In 1993, Little, along with Greg Pollex and former NFL quarterback Mark Rypien, formed Mark Rypien Motorsports, running the #23 If It’s Paper/Bayer Select Ford on a limited basis that year, posting a second-place finish at Dover International Speedway. The next year, the team went full-time and Little had ten top-five finishes, finishing third in points. He also drove the #97 Ford at the Daytona 500 that season, finishing 29th. In 1995, Little broke through and won six races during the course of the season, including the first two races of the season at Daytona and Rockingham, and finished 2nd in points, behind Johnny Benson. His other wins were at Loudon, Charlotte, Talladega and South Boston. Little did not win a race the following season, however, and slipped to sixth in points. He also ran nine Cup races, five in Pollex’s #97 Sterling Cowboy Pontiac Grand Prix, and another four for Diamond Ridge Motorsports, posting a twentieth-place finish at Darlington Raceway,

Winston Cup

1997 racecar

In 1997, Little returned to the Cup series, running the #97 Pontiac for Pollex with sponsorship from John Deere. He finished seventh at the Food City 500, but the team struggled making races. Late in the year, Jack Roush purchased the team to be added to his stable for 1998. Little ended 1997 36th in points.

In 1998, Little drove for Roush full-time with Jeff Hammond as crew chief. Running 32 out of 33 races, he had seven top-tens, including a second-place run at Texas, finishing behind Mark Martin, and finished a career-high 15th in points. He was unable to duplicate that performance in 1999, posting just five top-tens and finishing 23rd in points. After just one top-ten in 2000, Roush announced Little would not drive the 97 the following season. Late in the year, Little was pulled out of the car and replaced by his successor, Kurt Busch with Jeff Hammond still as crew chief. During the season, he also ran a handful of races in the Busch Series. Originally running the #30 for Innovative Motorsports, he was released and posted a top-ten in a one-race deal with PPI Motorsports.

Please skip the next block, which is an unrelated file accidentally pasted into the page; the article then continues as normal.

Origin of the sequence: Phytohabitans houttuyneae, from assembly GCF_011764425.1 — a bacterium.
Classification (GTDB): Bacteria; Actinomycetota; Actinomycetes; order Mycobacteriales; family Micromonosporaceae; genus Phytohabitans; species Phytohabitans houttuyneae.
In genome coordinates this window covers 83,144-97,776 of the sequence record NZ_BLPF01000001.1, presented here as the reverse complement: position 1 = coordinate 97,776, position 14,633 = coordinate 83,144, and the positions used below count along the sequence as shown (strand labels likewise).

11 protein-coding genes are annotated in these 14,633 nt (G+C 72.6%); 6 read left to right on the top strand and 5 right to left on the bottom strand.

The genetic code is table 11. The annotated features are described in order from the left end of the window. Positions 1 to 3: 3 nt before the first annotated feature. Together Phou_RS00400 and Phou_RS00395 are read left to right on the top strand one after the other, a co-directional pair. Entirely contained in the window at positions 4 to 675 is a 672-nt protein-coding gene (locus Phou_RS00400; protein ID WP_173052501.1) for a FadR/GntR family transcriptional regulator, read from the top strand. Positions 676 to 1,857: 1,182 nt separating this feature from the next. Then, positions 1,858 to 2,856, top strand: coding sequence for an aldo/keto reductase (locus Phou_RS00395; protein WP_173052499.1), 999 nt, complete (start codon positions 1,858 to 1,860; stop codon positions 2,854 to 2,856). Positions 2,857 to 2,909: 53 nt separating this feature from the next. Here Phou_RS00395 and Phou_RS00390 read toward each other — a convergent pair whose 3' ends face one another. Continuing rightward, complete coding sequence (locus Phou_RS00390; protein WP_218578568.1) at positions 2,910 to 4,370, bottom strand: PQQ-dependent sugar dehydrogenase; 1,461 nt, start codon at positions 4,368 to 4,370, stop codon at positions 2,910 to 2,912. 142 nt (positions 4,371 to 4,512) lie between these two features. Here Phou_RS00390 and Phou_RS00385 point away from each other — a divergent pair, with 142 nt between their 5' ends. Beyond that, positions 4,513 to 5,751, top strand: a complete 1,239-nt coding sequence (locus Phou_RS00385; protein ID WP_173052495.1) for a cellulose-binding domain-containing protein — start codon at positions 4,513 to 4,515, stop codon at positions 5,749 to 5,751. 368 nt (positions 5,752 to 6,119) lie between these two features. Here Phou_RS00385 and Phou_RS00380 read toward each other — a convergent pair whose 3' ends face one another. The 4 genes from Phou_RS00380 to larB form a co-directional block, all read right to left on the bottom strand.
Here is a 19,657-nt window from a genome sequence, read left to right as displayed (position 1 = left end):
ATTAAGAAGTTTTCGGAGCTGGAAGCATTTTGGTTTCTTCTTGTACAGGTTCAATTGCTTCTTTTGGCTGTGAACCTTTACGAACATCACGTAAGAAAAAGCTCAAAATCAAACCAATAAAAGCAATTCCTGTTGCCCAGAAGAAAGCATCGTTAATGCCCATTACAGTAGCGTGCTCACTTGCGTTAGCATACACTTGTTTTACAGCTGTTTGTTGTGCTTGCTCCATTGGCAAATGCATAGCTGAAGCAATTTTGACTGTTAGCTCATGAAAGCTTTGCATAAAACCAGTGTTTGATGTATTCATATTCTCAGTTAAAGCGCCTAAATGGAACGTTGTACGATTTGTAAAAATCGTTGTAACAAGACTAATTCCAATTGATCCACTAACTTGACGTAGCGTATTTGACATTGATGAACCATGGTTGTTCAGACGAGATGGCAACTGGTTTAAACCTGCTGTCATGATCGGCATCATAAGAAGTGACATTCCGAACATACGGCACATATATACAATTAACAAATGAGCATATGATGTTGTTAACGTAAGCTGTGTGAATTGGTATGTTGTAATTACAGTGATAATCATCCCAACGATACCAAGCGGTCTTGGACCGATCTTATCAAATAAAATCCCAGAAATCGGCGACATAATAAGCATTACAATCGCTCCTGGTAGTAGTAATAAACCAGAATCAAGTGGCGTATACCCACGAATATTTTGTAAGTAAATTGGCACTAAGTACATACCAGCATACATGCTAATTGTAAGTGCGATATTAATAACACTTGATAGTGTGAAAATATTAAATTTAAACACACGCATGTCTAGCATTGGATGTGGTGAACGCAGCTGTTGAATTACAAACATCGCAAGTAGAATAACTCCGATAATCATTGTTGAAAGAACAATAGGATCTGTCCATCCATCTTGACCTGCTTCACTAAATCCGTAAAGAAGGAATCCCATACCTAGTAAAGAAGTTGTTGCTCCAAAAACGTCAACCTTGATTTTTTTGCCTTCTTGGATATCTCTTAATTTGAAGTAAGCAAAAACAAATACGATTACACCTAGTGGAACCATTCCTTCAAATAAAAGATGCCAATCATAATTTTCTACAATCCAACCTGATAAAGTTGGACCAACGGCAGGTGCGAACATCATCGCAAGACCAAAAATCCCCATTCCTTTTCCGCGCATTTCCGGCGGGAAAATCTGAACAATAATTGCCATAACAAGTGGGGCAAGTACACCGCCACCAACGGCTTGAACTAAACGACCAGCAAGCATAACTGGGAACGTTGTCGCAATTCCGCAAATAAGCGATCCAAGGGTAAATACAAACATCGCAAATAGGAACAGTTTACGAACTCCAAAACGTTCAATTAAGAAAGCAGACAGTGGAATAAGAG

Little had 217 career Cup starts in all.

Final years

In 2001, Little signed to drive the #74 Staff America Chevrolet Monte Carlo for BACE Motorsports in the Busch Series . He had six top-tens and finished 9th in points. He started of 2002 running for BACE, but the team closed after 3 races due to sponsor issues. He made his final Cup start in a BACE car at Dover that year, finishing 33rd. He has not run NASCAR since.

Chad later provided competition support for the NASCAR Mexico Corona Series. He is now the Tour Director for the Whelen Modified Tour.

External links

Preceded by
Hershel McGriff
NASCAR Winston West Series champion
Succeeded by
Roy Smith (racecar driver)